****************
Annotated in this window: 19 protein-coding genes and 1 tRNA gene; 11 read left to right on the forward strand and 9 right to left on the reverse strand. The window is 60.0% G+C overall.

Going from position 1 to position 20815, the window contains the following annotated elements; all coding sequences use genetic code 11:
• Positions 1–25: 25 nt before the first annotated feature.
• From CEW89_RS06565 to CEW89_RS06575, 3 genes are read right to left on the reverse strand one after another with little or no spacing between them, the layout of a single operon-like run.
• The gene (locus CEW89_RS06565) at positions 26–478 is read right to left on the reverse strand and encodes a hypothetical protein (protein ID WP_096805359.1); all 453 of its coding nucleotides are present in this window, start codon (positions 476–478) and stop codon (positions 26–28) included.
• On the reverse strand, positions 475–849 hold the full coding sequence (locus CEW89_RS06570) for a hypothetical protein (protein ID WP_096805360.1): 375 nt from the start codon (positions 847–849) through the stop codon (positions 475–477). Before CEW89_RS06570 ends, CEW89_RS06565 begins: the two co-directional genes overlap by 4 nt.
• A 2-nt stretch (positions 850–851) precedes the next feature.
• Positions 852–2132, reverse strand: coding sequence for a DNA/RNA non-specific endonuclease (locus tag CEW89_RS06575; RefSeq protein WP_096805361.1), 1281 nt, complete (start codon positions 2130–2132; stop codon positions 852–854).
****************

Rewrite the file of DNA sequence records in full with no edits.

Annotated in this window: 19 protein-coding genes and 1 tRNA gene; 11 read left to right on the forward strand and 9 right to left on the reverse strand. The window is 60.0% G+C overall.

Going from position 1 to position 20815, the window contains the following annotated elements; all coding sequences use genetic code 11:
• Positions 1–25: 25 nt before the first annotated feature.
• From CEW89_RS06565 to CEW89_RS06575, 3 genes are read right to left on the reverse strand one after another with little or no spacing between them, the layout of a single operon-like run.
• The gene (locus CEW89_RS06565) at positions 26–478 is read right to left on the reverse strand and encodes a hypothetical protein (protein ID WP_096805359.1); all 453 of its coding nucleotides are present in this window, start codon (positions 476–478) and stop codon (positions 26–28) included.
• On the reverse strand, positions 475–849 hold the full coding sequence (locus CEW89_RS06570) for a hypothetical protein (protein ID WP_096805360.1): 375 nt from the start codon (positions 847–849) through the stop codon (positions 475–477). Before CEW89_RS06570 ends, CEW89_RS06565 begins: the two co-directional genes overlap by 4 nt.
• A 2-nt stretch (positions 850–851) precedes the next feature.
• Positions 852–2132, reverse strand: coding sequence for a DNA/RNA non-specific endonuclease (locus tag CEW89_RS06575; RefSeq protein WP_096805361.1), 1281 nt, complete (start codon positions 2130–2132; stop codon positions 852–854).